The European Central Bank’s governing council will hold an unscheduled meeting to discuss the recent sale in government bonds, which have risen sharply after announcing plans to raise interest rates from record levels.
That rate-setting panel will convene on Wednesday “to discuss current market conditions”, according to an ECB spokesperson. A person familiar with the matter said the meeting would start at 11 am Frankfurt time. A statement may follow.
The announcement comes this week after the yield on Italy’s 10-year debt rose above 4% for the first time since 2014. Investors are so far unconvinced that the ECB could raise borrowing costs to counter unprecedented euro-zone inflation, while also stifling yields among the bloc’s most vulnerable members.
A possible 75 basis-point increase by the Federal Reserve later in the day could add to the panic.
Italian yields fell 29 basis points to 3.89% at Wednesday’s open, while the euro rose 0.6% to 1.0475 against the dollar and currency markets bet on a 50% rise in the half-point rate next month.
“The central bank needs to be concerned if investors cannot buy or sell bonds in secondary markets and issuers have to suspend funding,” said Christoph Rieger, head of fixed-rate strategy at Commerzbank. “Unlike earlier episodes of chaotic market movements, however, inflation does matter this time. The ECB cannot put money on the problem simply because monetary tightening and higher rates are really needed.”
While government bonds have been bouncing around for some time, the ECB has so far only allocated reinvestment from its pandemic asset-buying program, which it considers unfair market turbulence.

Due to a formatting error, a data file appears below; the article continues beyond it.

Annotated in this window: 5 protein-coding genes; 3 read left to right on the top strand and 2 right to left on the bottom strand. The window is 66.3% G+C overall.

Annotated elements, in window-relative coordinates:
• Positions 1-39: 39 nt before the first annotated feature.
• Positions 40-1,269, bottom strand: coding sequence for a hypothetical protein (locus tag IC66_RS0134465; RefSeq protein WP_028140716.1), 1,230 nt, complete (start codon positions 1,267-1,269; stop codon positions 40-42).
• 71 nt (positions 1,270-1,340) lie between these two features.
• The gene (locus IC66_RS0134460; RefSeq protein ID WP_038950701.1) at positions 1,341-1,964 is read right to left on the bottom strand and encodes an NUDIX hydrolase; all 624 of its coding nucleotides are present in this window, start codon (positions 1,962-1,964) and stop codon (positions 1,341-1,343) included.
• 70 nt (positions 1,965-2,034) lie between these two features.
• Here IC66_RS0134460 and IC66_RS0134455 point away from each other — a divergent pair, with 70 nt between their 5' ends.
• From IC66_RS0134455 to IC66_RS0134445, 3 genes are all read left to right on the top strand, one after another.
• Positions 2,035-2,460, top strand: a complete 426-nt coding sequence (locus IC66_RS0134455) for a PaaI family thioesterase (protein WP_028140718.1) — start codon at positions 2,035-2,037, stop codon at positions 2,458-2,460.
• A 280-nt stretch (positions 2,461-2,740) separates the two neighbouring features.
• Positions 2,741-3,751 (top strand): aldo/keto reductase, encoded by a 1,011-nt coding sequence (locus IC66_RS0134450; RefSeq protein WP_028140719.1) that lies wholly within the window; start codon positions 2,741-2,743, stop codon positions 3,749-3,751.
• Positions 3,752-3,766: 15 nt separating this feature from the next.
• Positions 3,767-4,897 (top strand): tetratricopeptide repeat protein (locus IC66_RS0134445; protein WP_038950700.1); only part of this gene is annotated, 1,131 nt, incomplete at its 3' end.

Meanwhile, investors are looking for an additional means to tackle so-called fragmentation, and there was some disappointment when officials did not unveil one at their policy meeting last week.
While the Governing Council says it could produce a new tool quickly, it has been reluctant to reveal details, is convinced there is some benefit in doing so and is concerned that the market will immediately attempt to test its limits. can do.
Executive board member Isabel Schnabel – who is in charge of the ECB’s market operations – indicated on Tuesday evening that any response to bond-market panic will come when it is needed and will depend on the specific situation that authorities are facing. Does matter.
Although it pledged that the ECB would not tolerate “changes in financing conditions that go beyond fundamental factors and that threaten monetary-policy transmission,” a commitment to preventing fragmentation “has no limits.”
Those comments parallel former ECB chairman Mario Draghi’s famous 2012 promise to do “whatever it takes” to save the euro. Schnabel highlighted the ECB’s pandemic emergency procurement program and the OMT created under Draghi as examples of policymakers’ ability to respond to a variety of market stresses.
The bond storm comes with the ECB set to end eight years of negative rates with a “sustained” cycle of hikes planned from July and a possible half-point move in September. It plans to phase out net purchases under a longer-running bond-buying program early next month.
Several members of the Governing Council were to speak on Wednesday. Comments from Bundesbank president Joachim Nagel at 11:15 am in Milan have been rescinded, as has Bank of Spain chief Pablo Hernández de Cos at 2:30 pm.
Wednesday’s ad-hoc meeting was first reported by the Italian newspaper Corriere della Sera.